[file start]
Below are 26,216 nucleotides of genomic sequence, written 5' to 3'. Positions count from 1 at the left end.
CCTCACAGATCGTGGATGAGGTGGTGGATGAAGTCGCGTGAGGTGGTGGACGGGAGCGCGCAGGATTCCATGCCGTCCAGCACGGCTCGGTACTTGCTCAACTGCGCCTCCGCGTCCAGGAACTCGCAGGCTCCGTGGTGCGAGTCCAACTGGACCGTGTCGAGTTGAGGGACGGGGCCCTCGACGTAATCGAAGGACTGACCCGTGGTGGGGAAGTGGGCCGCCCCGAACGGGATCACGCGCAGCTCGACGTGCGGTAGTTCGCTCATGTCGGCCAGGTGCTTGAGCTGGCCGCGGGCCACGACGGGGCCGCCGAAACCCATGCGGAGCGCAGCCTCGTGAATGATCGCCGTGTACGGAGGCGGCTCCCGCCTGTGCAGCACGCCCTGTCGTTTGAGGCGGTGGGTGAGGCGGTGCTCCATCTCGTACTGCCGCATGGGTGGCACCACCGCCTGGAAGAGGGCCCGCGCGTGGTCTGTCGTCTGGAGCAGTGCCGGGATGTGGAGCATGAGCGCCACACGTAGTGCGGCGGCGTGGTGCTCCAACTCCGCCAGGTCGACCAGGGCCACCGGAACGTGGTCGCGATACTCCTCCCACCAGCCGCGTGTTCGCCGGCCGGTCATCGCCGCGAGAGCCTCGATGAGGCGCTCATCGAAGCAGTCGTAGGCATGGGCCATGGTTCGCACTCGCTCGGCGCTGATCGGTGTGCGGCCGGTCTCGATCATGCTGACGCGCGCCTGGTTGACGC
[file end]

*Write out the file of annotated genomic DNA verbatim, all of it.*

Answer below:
Below are 26,216 nucleotides of genomic sequence, written 5' to 3'. Positions count from 1 at the left end.
CCTCACAGATCGTGGATGAGGTGGTGGATGAAGTCGCGTGAGGTGGTGGACGGGAGCGCGCAGGATTCCATGCCGTCCAGCACGGCTCGGTACTTGCTCAACTGCGCCTCCGCGTCCAGGAACTCGCAGGCTCCGTGGTGCGAGTCCAACTGGACCGTGTCGAGTTGAGGGACGGGGCCCTCGACGTAATCGAAGGACTGACCCGTGGTGGGGAAGTGGGCCGCCCCGAACGGGATCACGCGCAGCTCGACGTGCGGTAGTTCGCTCATGTCGGCCAGGTGCTTGAGCTGGCCGCGGGCCACGACGGGGCCGCCGAAACCCATGCGGAGCGCAGCCTCGTGAATGATCGCCGTGTACGGAGGCGGCTCCCGCCTGTGCAGCACGCCCTGTCGTTTGAGGCGGTGGGTGAGGCGGTGCTCCATCTCGTACTGCCGCATGGGTGGCACCACCGCCTGGAAGAGGGCCCGCGCGTGGTCTGTCGTCTGGAGCAGTGCCGGGATGTGGAGCATGAGCGCCACACGTAGTGCGGCGGCGTGGTGCTCCAACTCCGCCAGGTCGACCAGGGCCACCGGAACGTGGTCGCGATACTCCTCCCACCAGCCGCGTGTTCGCCGGCCGGTCATCGCCGCGAGAGCCTCGATGAGGCGCTCATCGAAGCAGTCGTAGGCATGGGCCATGGTTCGCACTCGCTCGGCGCTGATCGGTGTGCGGCCGGTCTCGATCATGCTGACGCGCGCCTGGTTGACGC